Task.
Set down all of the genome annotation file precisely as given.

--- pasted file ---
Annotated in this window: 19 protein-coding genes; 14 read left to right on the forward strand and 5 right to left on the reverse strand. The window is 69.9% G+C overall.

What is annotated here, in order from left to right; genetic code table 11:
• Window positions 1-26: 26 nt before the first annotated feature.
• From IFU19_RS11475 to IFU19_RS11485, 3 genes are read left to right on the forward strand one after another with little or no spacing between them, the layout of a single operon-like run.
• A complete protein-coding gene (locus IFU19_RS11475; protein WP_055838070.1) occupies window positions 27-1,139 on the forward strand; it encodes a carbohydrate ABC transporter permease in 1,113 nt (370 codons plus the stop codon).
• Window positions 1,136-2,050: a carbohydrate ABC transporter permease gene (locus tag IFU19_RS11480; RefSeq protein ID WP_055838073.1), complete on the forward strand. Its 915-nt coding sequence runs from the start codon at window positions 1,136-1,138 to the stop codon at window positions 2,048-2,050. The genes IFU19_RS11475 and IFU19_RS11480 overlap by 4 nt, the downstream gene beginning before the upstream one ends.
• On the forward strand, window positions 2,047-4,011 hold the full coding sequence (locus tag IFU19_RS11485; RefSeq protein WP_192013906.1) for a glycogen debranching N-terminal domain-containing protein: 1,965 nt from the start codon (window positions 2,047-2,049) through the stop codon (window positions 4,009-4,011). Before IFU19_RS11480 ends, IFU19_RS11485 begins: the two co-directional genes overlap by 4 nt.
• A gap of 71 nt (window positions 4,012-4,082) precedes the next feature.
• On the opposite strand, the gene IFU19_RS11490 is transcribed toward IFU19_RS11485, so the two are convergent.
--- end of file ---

Annotated in this window: 19 protein-coding genes; 14 read left to right on the forward strand and 5 right to left on the reverse strand. The window is 69.9% G+C overall.

What is annotated here, in order from left to right; genetic code table 11:
• Window positions 1-26: 26 nt before the first annotated feature.
• From IFU19_RS11475 to IFU19_RS11485, 3 genes are read left to right on the forward strand one after another with little or no spacing between them, the layout of a single operon-like run.
• A complete protein-coding gene (locus IFU19_RS11475; protein WP_055838070.1) occupies window positions 27-1,139 on the forward strand; it encodes a carbohydrate ABC transporter permease in 1,113 nt (370 codons plus the stop codon).
• Window positions 1,136-2,050: a carbohydrate ABC transporter permease gene (locus tag IFU19_RS11480; RefSeq protein ID WP_055838073.1), complete on the forward strand. Its 915-nt coding sequence runs from the start codon at window positions 1,136-1,138 to the stop codon at window positions 2,048-2,050. The genes IFU19_RS11475 and IFU19_RS11480 overlap by 4 nt, the downstream gene beginning before the upstream one ends.
• On the forward strand, window positions 2,047-4,011 hold the full coding sequence (locus tag IFU19_RS11485; RefSeq protein WP_192013906.1) for a glycogen debranching N-terminal domain-containing protein: 1,965 nt from the start codon (window positions 2,047-2,049) through the stop codon (window positions 4,009-4,011). Before IFU19_RS11480 ends, IFU19_RS11485 begins: the two co-directional genes overlap by 4 nt.
• A gap of 71 nt (window positions 4,012-4,082) precedes the next feature.
• On the opposite strand, the gene IFU19_RS11490 is transcribed toward IFU19_RS11485, so the two are convergent.